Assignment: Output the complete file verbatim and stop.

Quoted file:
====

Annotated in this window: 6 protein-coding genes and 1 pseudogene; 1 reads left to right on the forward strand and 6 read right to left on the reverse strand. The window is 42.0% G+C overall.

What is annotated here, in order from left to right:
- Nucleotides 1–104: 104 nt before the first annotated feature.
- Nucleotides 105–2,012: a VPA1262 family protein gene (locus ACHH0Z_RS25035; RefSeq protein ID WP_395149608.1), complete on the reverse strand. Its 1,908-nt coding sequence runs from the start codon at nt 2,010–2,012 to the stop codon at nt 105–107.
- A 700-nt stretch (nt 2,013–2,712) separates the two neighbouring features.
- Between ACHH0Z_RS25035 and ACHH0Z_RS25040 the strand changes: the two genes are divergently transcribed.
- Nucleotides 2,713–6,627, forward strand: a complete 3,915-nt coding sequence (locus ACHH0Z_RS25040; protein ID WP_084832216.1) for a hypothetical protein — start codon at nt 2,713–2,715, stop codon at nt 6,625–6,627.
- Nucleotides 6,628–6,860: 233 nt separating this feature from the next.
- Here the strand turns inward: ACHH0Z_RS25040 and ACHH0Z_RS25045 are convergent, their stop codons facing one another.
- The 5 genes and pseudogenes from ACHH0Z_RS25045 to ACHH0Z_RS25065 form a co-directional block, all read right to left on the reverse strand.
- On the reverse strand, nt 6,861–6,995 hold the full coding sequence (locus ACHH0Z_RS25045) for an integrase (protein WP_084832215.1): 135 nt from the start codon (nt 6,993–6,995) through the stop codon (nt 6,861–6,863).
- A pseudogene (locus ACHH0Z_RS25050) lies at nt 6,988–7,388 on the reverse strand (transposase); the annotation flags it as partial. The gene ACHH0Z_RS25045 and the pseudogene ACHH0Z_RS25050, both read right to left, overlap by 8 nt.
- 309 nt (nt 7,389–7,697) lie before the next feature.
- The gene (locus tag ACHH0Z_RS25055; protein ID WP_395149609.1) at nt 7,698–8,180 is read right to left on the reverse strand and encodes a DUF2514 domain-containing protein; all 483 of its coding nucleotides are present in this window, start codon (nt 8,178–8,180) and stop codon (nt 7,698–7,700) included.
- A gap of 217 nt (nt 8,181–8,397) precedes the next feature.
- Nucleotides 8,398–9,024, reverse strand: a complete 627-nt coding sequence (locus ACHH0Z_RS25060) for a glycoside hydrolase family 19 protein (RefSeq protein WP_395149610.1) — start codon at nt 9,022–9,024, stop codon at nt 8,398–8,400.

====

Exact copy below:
Annotated in this window: 6 protein-coding genes and 1 pseudogene; 1 reads left to right on the forward strand and 6 read right to left on the reverse strand. The window is 42.0% G+C overall.

What is annotated here, in order from left to right:
- Nucleotides 1–104: 104 nt before the first annotated feature.
- Nucleotides 105–2,012: a VPA1262 family protein gene (locus ACHH0Z_RS25035; RefSeq protein ID WP_395149608.1), complete on the reverse strand. Its 1,908-nt coding sequence runs from the start codon at nt 2,010–2,012 to the stop codon at nt 105–107.
- A 700-nt stretch (nt 2,013–2,712) separates the two neighbouring features.
- Between ACHH0Z_RS25035 and ACHH0Z_RS25040 the strand changes: the two genes are divergently transcribed.
- Nucleotides 2,713–6,627, forward strand: a complete 3,915-nt coding sequence (locus ACHH0Z_RS25040; protein ID WP_084832216.1) for a hypothetical protein — start codon at nt 2,713–2,715, stop codon at nt 6,625–6,627.
- Nucleotides 6,628–6,860: 233 nt separating this feature from the next.
- Here the strand turns inward: ACHH0Z_RS25040 and ACHH0Z_RS25045 are convergent, their stop codons facing one another.
- The 5 genes and pseudogenes from ACHH0Z_RS25045 to ACHH0Z_RS25065 form a co-directional block, all read right to left on the reverse strand.
- On the reverse strand, nt 6,861–6,995 hold the full coding sequence (locus ACHH0Z_RS25045) for an integrase (protein WP_084832215.1): 135 nt from the start codon (nt 6,993–6,995) through the stop codon (nt 6,861–6,863).
- A pseudogene (locus ACHH0Z_RS25050) lies at nt 6,988–7,388 on the reverse strand (transposase); the annotation flags it as partial. The gene ACHH0Z_RS25045 and the pseudogene ACHH0Z_RS25050, both read right to left, overlap by 8 nt.
- 309 nt (nt 7,389–7,697) lie before the next feature.
- The gene (locus tag ACHH0Z_RS25055; protein ID WP_395149609.1) at nt 7,698–8,180 is read right to left on the reverse strand and encodes a DUF2514 domain-containing protein; all 483 of its coding nucleotides are present in this window, start codon (nt 8,178–8,180) and stop codon (nt 7,698–7,700) included.
- A gap of 217 nt (nt 8,181–8,397) precedes the next feature.
- Nucleotides 8,398–9,024, reverse strand: a complete 627-nt coding sequence (locus ACHH0Z_RS25060) for a glycoside hydrolase family 19 protein (RefSeq protein WP_395149610.1) — start codon at nt 9,022–9,024, stop codon at nt 8,398–8,400.